Before there were flight attendants, there were stewardesses.  Below a vintage commercial for airlines (found here thanks to AdFreak, see also this print ad):

While pressure on airlines to be less sexist means that we don’t see ads like this anymore, Stephen W. alerted us to the ongoing sexism in “general aviation,” that is private planes and jets owned by individuals and companies.

Airports have FBOs (or “fixed based operators”) which are, essentially, glorified gas stations for planes.  A private pilot can choose which airport and thus FBO, or which FBO at which airport, to patronize.  So FBOs will compete for customers.  Stephen pointed to one strategy: plying pilots, assumed to be men, with sex.

This website allows pilots to see what “FBO Girls” all over the country, the women working behind the counters at FBOs, look like.  Another website, FBO Hotties, allows pilots to submit their favorite girls.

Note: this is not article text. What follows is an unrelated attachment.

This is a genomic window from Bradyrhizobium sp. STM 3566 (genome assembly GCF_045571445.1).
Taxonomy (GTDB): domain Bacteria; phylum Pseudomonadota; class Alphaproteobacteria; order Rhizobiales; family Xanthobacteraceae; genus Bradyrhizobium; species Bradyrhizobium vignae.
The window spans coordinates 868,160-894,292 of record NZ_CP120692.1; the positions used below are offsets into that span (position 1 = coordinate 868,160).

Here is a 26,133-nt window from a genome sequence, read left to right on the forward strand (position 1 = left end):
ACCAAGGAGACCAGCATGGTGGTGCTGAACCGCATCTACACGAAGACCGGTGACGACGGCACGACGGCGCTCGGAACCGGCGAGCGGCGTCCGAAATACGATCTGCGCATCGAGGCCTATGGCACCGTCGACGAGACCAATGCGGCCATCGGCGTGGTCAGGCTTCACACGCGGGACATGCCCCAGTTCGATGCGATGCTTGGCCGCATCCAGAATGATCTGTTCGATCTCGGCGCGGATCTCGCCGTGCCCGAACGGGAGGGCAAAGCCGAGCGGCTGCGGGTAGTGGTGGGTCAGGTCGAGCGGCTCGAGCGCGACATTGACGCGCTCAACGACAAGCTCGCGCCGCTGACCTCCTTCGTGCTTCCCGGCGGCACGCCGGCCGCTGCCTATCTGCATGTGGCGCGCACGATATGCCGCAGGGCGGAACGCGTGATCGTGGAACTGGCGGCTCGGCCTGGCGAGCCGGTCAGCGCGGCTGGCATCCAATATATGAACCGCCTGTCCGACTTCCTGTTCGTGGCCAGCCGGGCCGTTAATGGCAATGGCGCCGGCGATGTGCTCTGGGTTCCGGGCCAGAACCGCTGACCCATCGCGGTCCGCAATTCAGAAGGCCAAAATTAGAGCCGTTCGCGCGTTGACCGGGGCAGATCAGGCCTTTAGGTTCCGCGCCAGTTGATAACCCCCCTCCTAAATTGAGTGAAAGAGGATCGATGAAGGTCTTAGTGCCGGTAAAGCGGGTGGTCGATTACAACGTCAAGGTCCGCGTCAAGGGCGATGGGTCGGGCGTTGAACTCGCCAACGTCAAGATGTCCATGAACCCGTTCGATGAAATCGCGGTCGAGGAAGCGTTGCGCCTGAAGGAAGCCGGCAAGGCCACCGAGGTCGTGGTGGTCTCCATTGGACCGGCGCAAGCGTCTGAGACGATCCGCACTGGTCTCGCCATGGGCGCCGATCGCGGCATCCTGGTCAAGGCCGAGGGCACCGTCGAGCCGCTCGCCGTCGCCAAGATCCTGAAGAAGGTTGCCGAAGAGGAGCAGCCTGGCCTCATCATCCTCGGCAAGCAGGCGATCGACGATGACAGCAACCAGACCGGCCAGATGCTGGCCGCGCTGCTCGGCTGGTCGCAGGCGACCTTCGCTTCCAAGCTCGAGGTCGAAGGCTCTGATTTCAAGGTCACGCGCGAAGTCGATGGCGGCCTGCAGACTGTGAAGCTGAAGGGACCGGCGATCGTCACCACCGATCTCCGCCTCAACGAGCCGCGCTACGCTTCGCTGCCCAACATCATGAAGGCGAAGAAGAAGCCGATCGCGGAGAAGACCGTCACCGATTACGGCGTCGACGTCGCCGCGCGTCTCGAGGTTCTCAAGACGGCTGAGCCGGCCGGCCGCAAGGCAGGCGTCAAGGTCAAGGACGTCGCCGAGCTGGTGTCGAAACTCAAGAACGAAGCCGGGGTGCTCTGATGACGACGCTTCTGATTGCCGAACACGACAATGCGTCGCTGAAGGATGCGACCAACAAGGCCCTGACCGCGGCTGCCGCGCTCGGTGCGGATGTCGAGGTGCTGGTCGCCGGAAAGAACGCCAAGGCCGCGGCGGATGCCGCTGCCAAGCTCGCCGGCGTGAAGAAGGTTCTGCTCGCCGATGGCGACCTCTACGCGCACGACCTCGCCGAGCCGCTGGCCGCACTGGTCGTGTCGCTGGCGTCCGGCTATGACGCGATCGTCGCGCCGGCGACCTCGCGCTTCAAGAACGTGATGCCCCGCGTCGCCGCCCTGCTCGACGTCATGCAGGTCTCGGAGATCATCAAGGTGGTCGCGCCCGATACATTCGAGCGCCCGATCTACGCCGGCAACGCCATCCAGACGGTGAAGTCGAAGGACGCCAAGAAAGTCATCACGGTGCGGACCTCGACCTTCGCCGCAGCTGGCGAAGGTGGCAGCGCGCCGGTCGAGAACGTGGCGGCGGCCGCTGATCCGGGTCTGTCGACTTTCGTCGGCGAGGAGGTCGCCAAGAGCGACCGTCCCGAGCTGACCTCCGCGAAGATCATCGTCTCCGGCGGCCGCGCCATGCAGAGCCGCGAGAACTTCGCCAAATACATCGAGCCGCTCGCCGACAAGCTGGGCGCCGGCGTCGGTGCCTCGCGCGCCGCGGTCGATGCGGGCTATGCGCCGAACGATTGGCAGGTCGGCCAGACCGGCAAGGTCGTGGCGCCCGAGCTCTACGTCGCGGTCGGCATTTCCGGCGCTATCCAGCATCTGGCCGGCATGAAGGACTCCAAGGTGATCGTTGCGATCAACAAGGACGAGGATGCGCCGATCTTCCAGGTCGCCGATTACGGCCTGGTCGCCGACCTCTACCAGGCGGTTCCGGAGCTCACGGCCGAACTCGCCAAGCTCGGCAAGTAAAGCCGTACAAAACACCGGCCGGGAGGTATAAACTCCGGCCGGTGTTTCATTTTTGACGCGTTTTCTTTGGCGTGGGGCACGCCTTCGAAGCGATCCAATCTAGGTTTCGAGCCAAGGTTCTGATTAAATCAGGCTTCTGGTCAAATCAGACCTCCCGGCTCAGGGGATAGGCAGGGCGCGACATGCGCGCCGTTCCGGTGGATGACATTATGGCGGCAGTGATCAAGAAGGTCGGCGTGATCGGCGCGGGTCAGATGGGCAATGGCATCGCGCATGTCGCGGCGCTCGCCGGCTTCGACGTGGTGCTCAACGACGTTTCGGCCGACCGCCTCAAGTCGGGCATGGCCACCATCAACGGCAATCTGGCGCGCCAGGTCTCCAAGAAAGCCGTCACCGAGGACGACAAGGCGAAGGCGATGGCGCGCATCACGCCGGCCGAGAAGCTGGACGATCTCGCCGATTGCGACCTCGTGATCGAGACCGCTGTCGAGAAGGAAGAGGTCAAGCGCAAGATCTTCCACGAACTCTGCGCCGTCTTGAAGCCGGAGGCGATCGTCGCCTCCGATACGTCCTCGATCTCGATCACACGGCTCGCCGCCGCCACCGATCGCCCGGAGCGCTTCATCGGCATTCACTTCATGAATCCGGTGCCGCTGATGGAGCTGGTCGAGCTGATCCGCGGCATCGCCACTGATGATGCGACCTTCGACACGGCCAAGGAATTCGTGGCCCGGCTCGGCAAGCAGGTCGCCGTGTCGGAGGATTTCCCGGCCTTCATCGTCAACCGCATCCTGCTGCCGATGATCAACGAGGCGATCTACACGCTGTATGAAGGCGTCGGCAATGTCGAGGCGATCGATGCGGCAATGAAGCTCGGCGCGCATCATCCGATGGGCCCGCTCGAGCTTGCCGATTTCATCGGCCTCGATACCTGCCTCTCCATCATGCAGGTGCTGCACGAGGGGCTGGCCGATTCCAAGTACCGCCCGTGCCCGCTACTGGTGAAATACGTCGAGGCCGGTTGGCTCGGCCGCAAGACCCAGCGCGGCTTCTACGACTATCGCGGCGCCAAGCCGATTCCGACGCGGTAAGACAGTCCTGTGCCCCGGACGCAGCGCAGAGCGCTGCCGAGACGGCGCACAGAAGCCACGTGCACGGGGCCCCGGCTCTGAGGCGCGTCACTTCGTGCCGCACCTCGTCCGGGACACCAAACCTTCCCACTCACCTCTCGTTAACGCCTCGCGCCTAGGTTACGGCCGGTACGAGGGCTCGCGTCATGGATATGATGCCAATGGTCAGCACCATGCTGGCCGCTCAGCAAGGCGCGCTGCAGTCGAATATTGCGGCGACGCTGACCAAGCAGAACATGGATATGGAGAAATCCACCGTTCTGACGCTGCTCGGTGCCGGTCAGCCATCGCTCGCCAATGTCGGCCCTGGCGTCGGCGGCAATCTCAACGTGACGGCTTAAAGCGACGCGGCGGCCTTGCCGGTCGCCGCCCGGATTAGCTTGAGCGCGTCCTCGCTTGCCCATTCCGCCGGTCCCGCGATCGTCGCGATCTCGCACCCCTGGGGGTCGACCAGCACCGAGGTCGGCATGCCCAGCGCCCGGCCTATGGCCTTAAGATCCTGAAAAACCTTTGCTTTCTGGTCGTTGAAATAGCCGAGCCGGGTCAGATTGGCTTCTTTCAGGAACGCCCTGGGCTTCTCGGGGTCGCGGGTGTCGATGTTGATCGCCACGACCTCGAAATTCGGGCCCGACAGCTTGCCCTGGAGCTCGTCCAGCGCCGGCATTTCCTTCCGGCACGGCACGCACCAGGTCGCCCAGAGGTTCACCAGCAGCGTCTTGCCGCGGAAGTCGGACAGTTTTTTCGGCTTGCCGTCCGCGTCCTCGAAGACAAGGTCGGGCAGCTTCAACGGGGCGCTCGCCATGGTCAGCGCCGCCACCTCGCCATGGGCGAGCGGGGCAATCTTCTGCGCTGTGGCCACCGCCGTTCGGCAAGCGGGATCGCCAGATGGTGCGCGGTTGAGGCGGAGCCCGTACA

Flower Aviation promises that you will be guided into your parking spot by “girls in short ‘skorts’ and tank tops.”

Here are some of the images from the website, notice that when you spend money on fuel, they reward you with red meat (and fresh baked chocolate chip cookies):

So, there you have it.  Private aviation, still very much a man’s world.

Other than the objectification, I think an interesting sociological question might be: Why have the airlines dropped overt sexist advertising, while general aviation has not? One possibility is that general aviation is, literally, less public and, thus, less vulnerable to public censor. Another may be that pilots are still overwhelmingly men, unlike the customers served by airlines, and so there may still be profit in sexism for general aviation, but not in commercial aviation. I’d welcome your thoughts as well.